With Miyazaki’s final film, The Wind Rises, having been reviewed here last year, I have been waiting; as I assume all fans of Studio Ghibli have been doing, for what could be possibly Isao Takahata’s final foray into filmmaking, and perhaps ever so slight more frightening, the second to last Studio Ghibli film that may ever be released. Continue reading “The Tale of the Princess Kaguya – An Outstanding Dying Art”
What was I writing it for?: I’d intended Treasure Planet to be a follow-up piece to the wasted film that was Titan A.E. I wanted to show how a film, similarly premised on space exploration, although with different goals, could be not only good, but so good that it warrants multiple viewings and pestering friends to watch it.
January, as I understand it, is meant to be a month of desperation. A month where films that cause breath to thin and skin to shudder to claw their way out of the ground, grab our ankles and drag us down to their abyss of bile and gunge. So can anyone explain why Big Hero 6 is being released in the UK in January?
So when the first How to Train Your Dragon trailers rolled across my TV screen I was, absurdly in retrospect, quite sceptical about the film. I thought it would be a film only for kids and would only add to the slew of bad and mediocre films DreamWorks were producing since Flushed Away, with Kung Fu Panda being the only anomaly at the time. But I was wrong. I’ll admit that. How to Train Your Dragon was a phenomenal success that put DreamWorks firmly back in contention with Disney and Pixar.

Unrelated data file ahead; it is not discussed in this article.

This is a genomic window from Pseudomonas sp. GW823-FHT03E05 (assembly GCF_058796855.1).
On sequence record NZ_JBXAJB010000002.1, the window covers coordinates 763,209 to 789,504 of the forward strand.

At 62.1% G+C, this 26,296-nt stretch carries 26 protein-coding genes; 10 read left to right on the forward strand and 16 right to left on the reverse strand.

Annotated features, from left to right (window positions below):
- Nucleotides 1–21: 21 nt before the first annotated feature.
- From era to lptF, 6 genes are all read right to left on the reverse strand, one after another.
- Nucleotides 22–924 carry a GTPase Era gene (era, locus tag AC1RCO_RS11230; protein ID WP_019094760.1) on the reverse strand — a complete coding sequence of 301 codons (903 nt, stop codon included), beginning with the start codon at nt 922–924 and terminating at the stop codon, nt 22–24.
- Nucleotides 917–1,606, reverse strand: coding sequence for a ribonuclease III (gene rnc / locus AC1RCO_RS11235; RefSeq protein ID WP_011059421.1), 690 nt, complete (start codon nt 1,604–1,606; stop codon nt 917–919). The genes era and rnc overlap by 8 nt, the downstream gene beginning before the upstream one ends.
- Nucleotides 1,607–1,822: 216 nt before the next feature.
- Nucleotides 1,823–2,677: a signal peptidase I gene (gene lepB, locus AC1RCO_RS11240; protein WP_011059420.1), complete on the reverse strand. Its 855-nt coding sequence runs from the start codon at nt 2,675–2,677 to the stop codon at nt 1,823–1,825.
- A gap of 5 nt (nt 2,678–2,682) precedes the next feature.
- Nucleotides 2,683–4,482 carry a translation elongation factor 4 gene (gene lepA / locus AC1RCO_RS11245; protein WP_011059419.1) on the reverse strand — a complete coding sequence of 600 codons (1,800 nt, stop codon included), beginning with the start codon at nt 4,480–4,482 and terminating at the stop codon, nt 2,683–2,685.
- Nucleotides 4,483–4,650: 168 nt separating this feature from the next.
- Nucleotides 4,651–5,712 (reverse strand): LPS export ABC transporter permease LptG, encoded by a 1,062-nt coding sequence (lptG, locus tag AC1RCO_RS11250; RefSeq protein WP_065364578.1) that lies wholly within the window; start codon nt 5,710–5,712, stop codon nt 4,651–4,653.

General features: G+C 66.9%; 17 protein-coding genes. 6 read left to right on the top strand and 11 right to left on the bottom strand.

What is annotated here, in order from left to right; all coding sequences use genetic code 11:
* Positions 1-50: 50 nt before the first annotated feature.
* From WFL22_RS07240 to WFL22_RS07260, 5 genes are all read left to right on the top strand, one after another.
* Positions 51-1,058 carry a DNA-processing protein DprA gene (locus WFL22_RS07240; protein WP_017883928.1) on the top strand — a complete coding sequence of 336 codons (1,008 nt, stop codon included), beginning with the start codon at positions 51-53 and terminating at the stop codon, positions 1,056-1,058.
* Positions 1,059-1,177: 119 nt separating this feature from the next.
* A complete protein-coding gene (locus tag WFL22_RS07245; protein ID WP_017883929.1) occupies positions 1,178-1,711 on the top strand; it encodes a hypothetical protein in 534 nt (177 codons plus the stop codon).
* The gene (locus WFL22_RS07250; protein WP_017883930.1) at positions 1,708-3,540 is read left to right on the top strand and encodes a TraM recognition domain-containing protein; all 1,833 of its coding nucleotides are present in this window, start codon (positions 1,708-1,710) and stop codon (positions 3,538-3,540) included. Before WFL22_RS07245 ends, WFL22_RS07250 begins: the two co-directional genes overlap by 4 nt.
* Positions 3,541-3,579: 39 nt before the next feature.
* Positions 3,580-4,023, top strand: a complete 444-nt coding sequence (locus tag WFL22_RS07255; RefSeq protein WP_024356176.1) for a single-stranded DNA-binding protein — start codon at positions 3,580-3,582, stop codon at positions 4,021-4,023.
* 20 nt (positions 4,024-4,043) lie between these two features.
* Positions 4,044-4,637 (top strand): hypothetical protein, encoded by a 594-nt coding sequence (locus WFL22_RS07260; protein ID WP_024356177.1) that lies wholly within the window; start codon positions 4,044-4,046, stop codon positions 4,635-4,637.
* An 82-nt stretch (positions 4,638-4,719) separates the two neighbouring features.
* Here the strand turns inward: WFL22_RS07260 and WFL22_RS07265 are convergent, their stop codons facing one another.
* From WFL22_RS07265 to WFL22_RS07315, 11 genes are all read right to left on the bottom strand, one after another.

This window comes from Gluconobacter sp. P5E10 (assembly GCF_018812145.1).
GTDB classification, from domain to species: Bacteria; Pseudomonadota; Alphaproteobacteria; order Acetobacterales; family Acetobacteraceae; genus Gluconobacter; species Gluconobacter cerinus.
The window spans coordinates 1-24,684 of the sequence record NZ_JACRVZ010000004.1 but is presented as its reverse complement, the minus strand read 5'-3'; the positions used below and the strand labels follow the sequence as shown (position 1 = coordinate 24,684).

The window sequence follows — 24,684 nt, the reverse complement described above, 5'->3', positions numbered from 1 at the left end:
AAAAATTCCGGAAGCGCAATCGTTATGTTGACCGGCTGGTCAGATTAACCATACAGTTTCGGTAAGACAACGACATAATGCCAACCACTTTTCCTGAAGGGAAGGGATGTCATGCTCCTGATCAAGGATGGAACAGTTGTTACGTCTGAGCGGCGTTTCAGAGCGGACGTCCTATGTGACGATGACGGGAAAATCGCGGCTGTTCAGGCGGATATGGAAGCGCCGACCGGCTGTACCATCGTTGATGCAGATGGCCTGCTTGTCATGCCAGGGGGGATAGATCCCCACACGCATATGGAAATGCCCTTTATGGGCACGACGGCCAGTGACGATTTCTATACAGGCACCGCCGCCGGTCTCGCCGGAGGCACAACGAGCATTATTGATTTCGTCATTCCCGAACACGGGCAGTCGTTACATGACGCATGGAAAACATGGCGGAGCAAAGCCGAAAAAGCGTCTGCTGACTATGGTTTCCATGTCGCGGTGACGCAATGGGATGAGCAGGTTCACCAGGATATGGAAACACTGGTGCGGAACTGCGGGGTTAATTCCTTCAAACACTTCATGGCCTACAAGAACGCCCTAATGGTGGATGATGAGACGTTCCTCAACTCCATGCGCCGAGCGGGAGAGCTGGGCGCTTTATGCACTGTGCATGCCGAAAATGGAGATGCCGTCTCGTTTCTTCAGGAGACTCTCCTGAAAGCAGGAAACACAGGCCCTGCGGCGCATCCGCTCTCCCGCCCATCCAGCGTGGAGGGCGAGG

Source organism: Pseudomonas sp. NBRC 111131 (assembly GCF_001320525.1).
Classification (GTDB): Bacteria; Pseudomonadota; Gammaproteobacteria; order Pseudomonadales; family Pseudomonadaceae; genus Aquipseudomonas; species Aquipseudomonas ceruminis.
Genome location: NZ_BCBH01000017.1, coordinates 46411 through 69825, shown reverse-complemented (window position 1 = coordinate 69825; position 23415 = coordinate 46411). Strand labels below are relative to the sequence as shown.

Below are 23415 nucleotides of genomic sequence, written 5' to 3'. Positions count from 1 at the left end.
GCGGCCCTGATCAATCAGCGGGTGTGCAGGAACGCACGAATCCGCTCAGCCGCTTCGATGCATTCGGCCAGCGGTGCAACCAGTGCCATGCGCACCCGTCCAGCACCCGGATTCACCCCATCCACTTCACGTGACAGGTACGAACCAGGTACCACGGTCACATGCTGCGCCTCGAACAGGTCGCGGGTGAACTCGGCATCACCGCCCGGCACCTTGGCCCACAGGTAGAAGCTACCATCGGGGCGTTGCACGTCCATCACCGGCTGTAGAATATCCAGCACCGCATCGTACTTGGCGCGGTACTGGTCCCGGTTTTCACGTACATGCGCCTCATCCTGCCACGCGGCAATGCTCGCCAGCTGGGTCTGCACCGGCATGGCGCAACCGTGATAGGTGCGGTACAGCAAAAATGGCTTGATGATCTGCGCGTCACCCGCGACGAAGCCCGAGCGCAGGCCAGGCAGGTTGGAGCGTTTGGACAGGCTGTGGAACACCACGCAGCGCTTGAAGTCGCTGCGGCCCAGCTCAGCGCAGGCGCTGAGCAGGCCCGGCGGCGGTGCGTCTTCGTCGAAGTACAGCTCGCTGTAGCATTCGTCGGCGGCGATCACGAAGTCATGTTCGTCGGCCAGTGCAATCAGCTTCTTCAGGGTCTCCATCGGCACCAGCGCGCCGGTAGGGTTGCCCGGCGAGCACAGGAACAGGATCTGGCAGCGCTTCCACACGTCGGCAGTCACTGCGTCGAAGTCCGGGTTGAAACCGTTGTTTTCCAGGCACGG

So my vision after finishing my review of Sinbad: Legend of the Seven Seas was to be ultra-productive. I was going to start a book, game and film review all within a week to be put up over three weeks, Then my body went “Hey, this is the perfect time to have the mother of all colds.” So for the past week I’ve been surrounded by tissues, Lemsip, lots of drinks and more tissues. But now I’m coming out of the constant sneezing and coughing so I can get around to writing my reviews!
Well here we are, the end of traditional animation, or at least, the end of DreamWorks traditional animation efforts. I apologise at how long it’s taken me to produce these reviews but I hope you’ve been able to bear with me through all of this. But since it is the end let’s see how this ends, with a whimper or with a bang.
Well we’re at the penultimate review and we are delving into the world where traditional
and computer animation start to collide with Spirit: Stallion of the Cimarron. Though Jeffery Katzenberg called this, stupidly in my opinion, “tradigital animation”, the idea of blending the two styles together is not unheard of, being used in Don Bluth’s somewhat forgotten film Titan A.E and the much more successful and fondly remembered Disney film Tarzan.